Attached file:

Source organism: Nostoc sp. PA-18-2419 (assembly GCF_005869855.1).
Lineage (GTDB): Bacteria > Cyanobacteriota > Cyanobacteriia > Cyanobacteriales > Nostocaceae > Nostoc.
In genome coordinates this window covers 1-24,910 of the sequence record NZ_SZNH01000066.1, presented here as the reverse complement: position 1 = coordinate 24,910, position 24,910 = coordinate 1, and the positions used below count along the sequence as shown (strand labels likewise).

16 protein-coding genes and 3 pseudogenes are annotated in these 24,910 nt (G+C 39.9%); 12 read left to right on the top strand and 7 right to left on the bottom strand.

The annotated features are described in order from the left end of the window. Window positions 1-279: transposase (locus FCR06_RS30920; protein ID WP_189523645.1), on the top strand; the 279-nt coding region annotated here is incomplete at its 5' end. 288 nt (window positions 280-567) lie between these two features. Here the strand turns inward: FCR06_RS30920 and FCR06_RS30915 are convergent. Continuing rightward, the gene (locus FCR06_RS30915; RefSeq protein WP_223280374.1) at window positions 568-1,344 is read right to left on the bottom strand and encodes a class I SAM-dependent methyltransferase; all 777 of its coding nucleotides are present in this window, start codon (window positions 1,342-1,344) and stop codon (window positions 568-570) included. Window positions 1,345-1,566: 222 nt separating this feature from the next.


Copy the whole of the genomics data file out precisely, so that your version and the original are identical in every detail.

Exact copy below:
Source organism: Nostoc sp. PA-18-2419 (assembly GCF_005869855.1).
Lineage (GTDB): Bacteria > Cyanobacteriota > Cyanobacteriia > Cyanobacteriales > Nostocaceae > Nostoc.
In genome coordinates this window covers 1-24,910 of the sequence record NZ_SZNH01000066.1, presented here as the reverse complement: position 1 = coordinate 24,910, position 24,910 = coordinate 1, and the positions used below count along the sequence as shown (strand labels likewise).

16 protein-coding genes and 3 pseudogenes are annotated in these 24,910 nt (G+C 39.9%); 12 read left to right on the top strand and 7 right to left on the bottom strand.

The annotated features are described in order from the left end of the window. Window positions 1-279: transposase (locus FCR06_RS30920; protein ID WP_189523645.1), on the top strand; the 279-nt coding region annotated here is incomplete at its 5' end. 288 nt (window positions 280-567) lie between these two features. Here the strand turns inward: FCR06_RS30920 and FCR06_RS30915 are convergent. Continuing rightward, the gene (locus FCR06_RS30915; RefSeq protein WP_223280374.1) at window positions 568-1,344 is read right to left on the bottom strand and encodes a class I SAM-dependent methyltransferase; all 777 of its coding nucleotides are present in this window, start codon (window positions 1,342-1,344) and stop codon (window positions 568-570) included. Window positions 1,345-1,566: 222 nt separating this feature from the next.